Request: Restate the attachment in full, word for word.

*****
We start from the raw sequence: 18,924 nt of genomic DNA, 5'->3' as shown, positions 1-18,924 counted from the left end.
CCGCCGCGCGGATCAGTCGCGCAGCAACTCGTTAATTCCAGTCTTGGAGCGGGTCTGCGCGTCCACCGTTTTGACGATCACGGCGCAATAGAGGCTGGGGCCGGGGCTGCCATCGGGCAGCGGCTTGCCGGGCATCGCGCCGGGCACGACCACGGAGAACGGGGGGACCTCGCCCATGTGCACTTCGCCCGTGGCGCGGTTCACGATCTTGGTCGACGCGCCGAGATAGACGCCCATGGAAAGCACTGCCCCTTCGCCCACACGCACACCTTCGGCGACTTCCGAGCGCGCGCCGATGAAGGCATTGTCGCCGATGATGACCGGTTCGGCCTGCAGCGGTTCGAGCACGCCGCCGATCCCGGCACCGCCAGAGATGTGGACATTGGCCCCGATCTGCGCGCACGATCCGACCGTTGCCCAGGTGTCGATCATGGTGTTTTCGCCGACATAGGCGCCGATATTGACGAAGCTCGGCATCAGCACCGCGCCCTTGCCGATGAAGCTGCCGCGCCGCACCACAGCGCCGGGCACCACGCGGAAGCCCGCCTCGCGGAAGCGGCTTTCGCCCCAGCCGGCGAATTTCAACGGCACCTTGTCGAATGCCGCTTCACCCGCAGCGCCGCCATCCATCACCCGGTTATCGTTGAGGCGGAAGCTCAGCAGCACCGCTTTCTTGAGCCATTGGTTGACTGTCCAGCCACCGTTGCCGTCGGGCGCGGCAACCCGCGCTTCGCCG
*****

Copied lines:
We start from the raw sequence: 18,924 nt of genomic DNA, 5'->3' as shown, positions 1-18,924 counted from the left end.
CCGCCGCGCGGATCAGTCGCGCAGCAACTCGTTAATTCCAGTCTTGGAGCGGGTCTGCGCGTCCACCGTTTTGACGATCACGGCGCAATAGAGGCTGGGGCCGGGGCTGCCATCGGGCAGCGGCTTGCCGGGCATCGCGCCGGGCACGACCACGGAGAACGGGGGGACCTCGCCCATGTGCACTTCGCCCGTGGCGCGGTTCACGATCTTGGTCGACGCGCCGAGATAGACGCCCATGGAAAGCACTGCCCCTTCGCCCACACGCACACCTTCGGCGACTTCCGAGCGCGCGCCGATGAAGGCATTGTCGCCGATGATGACCGGTTCGGCCTGCAGCGGTTCGAGCACGCCGCCGATCCCGGCACCGCCAGAGATGTGGACATTGGCCCCGATCTGCGCGCACGATCCGACCGTTGCCCAGGTGTCGATCATGGTGTTTTCGCCGACATAGGCGCCGATATTGACGAAGCTCGGCATCAGCACCGCGCCCTTGCCGATGAAGCTGCCGCGCCGCACCACAGCGCCGGGCACCACGCGGAAGCCCGCCTCGCGGAAGCGGCTTTCGCCCCAGCCGGCGAATTTCAACGGCACCTTGTCGAATGCCGCTTCACCCGCAGCGCCGCCATCCATCACCCGGTTATCGTTGAGGCGGAAGCTCAGCAGCACCGCTTTCTTGAGCCATTGGTTGACTGTCCAGCCACCGTTGCCGTCGGGCGCGGCAACCCGCGCTTCGCCG